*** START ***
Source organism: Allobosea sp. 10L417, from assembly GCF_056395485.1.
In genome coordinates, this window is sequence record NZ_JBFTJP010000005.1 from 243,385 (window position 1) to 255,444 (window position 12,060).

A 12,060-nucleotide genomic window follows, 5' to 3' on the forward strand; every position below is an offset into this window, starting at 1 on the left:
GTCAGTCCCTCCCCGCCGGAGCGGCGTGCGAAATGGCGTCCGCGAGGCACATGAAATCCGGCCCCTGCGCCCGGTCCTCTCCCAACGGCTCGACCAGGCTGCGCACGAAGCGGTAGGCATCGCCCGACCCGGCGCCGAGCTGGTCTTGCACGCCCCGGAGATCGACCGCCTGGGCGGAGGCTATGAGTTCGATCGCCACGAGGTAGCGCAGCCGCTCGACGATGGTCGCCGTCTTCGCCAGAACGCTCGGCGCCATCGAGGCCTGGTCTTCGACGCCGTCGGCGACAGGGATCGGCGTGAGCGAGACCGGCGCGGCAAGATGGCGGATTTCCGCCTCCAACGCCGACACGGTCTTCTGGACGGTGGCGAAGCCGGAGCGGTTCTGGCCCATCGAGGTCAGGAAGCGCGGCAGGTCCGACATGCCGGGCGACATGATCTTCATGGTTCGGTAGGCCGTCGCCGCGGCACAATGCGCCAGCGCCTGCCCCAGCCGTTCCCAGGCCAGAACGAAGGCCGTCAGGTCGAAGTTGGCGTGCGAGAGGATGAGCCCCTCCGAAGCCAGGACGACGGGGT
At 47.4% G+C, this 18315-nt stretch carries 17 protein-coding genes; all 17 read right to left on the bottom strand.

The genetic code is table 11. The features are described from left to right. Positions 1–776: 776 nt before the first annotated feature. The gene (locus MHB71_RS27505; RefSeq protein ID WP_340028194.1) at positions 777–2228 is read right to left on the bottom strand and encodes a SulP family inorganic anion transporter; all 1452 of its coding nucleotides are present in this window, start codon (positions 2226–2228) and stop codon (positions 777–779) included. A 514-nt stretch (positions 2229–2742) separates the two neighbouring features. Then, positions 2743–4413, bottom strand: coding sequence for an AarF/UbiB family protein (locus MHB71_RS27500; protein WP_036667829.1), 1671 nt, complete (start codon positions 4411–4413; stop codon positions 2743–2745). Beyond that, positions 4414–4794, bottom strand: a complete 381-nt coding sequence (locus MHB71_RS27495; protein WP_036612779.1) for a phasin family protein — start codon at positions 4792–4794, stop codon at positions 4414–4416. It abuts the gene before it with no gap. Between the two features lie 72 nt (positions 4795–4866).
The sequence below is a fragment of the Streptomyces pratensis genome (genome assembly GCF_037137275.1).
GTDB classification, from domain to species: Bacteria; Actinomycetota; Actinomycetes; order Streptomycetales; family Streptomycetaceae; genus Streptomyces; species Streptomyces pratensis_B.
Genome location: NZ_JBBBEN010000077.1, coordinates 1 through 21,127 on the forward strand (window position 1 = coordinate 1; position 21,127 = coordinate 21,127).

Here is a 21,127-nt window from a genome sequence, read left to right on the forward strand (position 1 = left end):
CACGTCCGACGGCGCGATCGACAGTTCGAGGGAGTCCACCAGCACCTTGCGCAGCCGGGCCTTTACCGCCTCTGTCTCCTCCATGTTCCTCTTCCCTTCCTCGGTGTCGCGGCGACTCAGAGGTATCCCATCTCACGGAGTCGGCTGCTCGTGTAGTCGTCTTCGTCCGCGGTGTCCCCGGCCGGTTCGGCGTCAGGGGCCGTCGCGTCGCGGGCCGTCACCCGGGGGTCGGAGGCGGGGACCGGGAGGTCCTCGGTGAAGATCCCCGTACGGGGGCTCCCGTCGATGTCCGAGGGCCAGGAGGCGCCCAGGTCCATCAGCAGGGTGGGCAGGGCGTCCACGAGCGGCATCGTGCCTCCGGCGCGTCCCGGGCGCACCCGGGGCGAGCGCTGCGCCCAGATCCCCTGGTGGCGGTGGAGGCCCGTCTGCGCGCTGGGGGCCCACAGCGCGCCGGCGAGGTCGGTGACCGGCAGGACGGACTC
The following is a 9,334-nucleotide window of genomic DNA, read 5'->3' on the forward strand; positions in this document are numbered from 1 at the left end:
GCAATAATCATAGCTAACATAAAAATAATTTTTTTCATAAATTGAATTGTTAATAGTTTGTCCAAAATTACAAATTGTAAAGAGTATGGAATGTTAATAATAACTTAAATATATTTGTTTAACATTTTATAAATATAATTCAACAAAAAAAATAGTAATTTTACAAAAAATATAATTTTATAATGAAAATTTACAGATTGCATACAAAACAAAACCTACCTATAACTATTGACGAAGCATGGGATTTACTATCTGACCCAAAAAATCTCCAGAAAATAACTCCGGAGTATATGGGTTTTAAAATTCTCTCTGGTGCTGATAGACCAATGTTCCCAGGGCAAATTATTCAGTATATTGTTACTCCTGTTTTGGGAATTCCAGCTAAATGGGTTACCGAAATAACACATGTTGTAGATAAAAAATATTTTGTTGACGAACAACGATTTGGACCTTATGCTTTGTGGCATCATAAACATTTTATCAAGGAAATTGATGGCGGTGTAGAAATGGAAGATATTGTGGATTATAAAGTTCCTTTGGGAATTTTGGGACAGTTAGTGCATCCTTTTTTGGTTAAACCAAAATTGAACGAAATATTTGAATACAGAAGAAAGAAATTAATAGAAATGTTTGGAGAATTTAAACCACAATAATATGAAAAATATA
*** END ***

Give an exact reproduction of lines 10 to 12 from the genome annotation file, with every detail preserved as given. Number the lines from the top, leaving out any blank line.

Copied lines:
Here is a 21,127-nt window from a genome sequence, read left to right on the forward strand (position 1 = left end):
CACGTCCGACGGCGCGATCGACAGTTCGAGGGAGTCCACCAGCACCTTGCGCAGCCGGGCCTTTACCGCCTCTGTCTCCTCCATGTTCCTCTTCCCTTCCTCGGTGTCGCGGCGACTCAGAGGTATCCCATCTCACGGAGTCGGCTGCTCGTGTAGTCGTCTTCGTCCGCGGTGTCCCCGGCCGGTTCGGCGTCAGGGGCCGTCGCGTCGCGGGCCGTCACCCGGGGGTCGGAGGCGGGGACCGGGAGGTCCTCGGTGAAGATCCCCGTACGGGGGCTCCCGTCGATGTCCGAGGGCCAGGAGGCGCCCAGGTCCATCAGCAGGGTGGGCAGGGCGTCCACGAGCGGCATCGTGCCTCCGGCGCGTCCCGGGCGCACCCGGGGCGAGCGCTGCGCCCAGATCCCCTGGTGGCGGTGGAGGCCCGTCTGCGCGCTGGGGGCCCACAGCGCGCCGGCGAGGTCGGTGACCGGCAGGACGGACTC
The following is a 9,334-nucleotide window of genomic DNA, read 5'->3' on the forward strand; positions in this document are numbered from 1 at the left end: